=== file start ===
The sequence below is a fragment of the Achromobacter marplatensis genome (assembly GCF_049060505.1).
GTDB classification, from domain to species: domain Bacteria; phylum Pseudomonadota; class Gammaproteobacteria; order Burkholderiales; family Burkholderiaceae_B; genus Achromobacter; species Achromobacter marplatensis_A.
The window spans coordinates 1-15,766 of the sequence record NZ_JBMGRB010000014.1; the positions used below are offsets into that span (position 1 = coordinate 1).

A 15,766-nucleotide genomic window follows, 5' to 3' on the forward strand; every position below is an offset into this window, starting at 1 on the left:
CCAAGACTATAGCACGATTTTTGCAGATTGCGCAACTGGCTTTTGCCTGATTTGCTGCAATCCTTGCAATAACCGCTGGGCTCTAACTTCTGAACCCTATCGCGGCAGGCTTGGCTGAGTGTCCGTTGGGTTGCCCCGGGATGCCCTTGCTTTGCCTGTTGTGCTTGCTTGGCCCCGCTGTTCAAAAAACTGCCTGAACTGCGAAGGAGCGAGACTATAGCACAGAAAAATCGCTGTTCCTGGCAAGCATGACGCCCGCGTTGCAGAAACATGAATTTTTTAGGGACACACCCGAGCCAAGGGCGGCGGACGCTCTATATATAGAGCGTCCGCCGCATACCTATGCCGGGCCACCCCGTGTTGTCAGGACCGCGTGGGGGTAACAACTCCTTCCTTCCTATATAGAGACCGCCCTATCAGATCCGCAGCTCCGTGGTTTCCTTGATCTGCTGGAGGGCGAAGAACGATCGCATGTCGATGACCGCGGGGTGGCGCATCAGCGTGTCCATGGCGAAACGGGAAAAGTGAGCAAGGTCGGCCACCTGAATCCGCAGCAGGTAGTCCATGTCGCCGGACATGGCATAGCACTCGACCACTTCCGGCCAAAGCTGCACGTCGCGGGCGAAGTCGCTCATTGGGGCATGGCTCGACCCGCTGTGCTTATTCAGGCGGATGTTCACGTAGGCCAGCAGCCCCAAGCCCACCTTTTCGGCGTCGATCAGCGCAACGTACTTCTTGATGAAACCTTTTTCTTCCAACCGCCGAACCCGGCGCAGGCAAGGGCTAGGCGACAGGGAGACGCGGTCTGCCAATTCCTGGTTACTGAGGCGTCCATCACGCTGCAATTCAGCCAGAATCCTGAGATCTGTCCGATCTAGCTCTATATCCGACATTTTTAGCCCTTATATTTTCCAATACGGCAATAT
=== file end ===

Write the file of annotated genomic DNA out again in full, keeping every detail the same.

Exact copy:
The sequence below is a fragment of the Achromobacter marplatensis genome (assembly GCF_049060505.1).
GTDB classification, from domain to species: domain Bacteria; phylum Pseudomonadota; class Gammaproteobacteria; order Burkholderiales; family Burkholderiaceae_B; genus Achromobacter; species Achromobacter marplatensis_A.
The window spans coordinates 1-15,766 of the sequence record NZ_JBMGRB010000014.1; the positions used below are offsets into that span (position 1 = coordinate 1).

A 15,766-nucleotide genomic window follows, 5' to 3' on the forward strand; every position below is an offset into this window, starting at 1 on the left:
CCAAGACTATAGCACGATTTTTGCAGATTGCGCAACTGGCTTTTGCCTGATTTGCTGCAATCCTTGCAATAACCGCTGGGCTCTAACTTCTGAACCCTATCGCGGCAGGCTTGGCTGAGTGTCCGTTGGGTTGCCCCGGGATGCCCTTGCTTTGCCTGTTGTGCTTGCTTGGCCCCGCTGTTCAAAAAACTGCCTGAACTGCGAAGGAGCGAGACTATAGCACAGAAAAATCGCTGTTCCTGGCAAGCATGACGCCCGCGTTGCAGAAACATGAATTTTTTAGGGACACACCCGAGCCAAGGGCGGCGGACGCTCTATATATAGAGCGTCCGCCGCATACCTATGCCGGGCCACCCCGTGTTGTCAGGACCGCGTGGGGGTAACAACTCCTTCCTTCCTATATAGAGACCGCCCTATCAGATCCGCAGCTCCGTGGTTTCCTTGATCTGCTGGAGGGCGAAGAACGATCGCATGTCGATGACCGCGGGGTGGCGCATCAGCGTGTCCATGGCGAAACGGGAAAAGTGAGCAAGGTCGGCCACCTGAATCCGCAGCAGGTAGTCCATGTCGCCGGACATGGCATAGCACTCGACCACTTCCGGCCAAAGCTGCACGTCGCGGGCGAAGTCGCTCATTGGGGCATGGCTCGACCCGCTGTGCTTATTCAGGCGGATGTTCACGTAGGCCAGCAGCCCCAAGCCCACCTTTTCGGCGTCGATCAGCGCAACGTACTTCTTGATGAAACCTTTTTCTTCCAACCGCCGAACCCGGCGCAGGCAAGGGCTAGGCGACAGGGAGACGCGGTCTGCCAATTCCTGGTTACTGAGGCGTCCATCACGCTGCAATTCAGCCAGAATCCTGAGATCTGTCCGATCTAGCTCTATATCCGACATTTTTAGCCCTTATATTTTCCAATACGGCAATAT